The Connecticut State Bond Commission approved two transactions totaling $1.47 billion at a special meeting on Tuesday. Both deals are expected to price before the end of the calendar year.
The offerings include up to $950 million of special tax obligation bonds comprising $600 million of new money and, depending on market conditions, up to $350 million of refunding bonds. The state issues special tax obligation bonds — secured by transportation-related taxes and fees — for transportation projects.
The second-largest transaction on the agenda is a $520 million general obligation deal that will likely price in October and include a taxable Build America Bond component. The transactions will finance previously authorized projects. The commission authorizes bond-financed projects so that state and local governments can begin spending money on them and then be reimbursed later with bond proceeds.
The commission also authorized $260 million of bond-financed capital spending to upgrade a 62-mile rail corridor between New Haven and Springfield, Mass., and lay the foundation for an eventual high-speed rail network between New England cities.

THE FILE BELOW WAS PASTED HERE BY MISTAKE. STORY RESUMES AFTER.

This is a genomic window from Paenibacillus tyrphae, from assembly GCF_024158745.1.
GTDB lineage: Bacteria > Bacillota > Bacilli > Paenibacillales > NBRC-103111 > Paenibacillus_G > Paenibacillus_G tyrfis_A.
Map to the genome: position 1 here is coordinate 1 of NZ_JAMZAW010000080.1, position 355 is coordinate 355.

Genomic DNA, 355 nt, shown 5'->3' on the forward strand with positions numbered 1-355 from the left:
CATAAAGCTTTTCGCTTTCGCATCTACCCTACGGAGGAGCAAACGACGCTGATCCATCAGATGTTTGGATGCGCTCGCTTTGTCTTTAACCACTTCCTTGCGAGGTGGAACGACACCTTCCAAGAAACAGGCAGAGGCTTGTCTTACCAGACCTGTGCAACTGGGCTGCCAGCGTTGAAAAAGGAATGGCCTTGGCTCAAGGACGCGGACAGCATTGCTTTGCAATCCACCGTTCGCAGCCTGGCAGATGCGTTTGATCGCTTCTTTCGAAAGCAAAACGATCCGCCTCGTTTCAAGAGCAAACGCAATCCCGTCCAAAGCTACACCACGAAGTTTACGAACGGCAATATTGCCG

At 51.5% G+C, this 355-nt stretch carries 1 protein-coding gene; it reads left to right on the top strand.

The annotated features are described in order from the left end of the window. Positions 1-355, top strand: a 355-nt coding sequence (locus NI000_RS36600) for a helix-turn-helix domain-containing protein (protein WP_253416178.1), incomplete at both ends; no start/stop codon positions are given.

The bond proceeds would be Connecticut's match if it receives a competitive grant from the federal government. This month the state applied to the U.S. Department of Transportation for $220 million for the initial phase of the network. Planned upgrades include reinstalling double track along sections that currently have a single track, installation of signal and control systems, and improvements to train stations.
The Bond Commission meeting had originally been scheduled for last week but was postponed after one of its members, state Rep. Vincent Candelora, R-East Haven, complained that he could not obtain information from the state treasurer's office about its practice of issuing short-term debt.
From fiscal 2006 through fiscal 2008 the state didn't issue bond anticipation notes to fund capital projects, relying instead on bond proceeds or cash for which it would later be reimbursed through bond proceeds. In 2009, Connecticut began using Bans to finance capital projects ahead of long-term bond issues.
Candelora said he was concerned that the state was using borrowing for operating expenditures.
The treasurer's office responded in a letter that although the state can borrow from its bond funds for short periods of time for cash-flow purposes, the $934 million of Bans issued in fiscal 2009 and fiscal 2010 would be used for capital spending and eventually would be fixed with long-term bonds.
Candelora voted against the bond issues on Tuesday.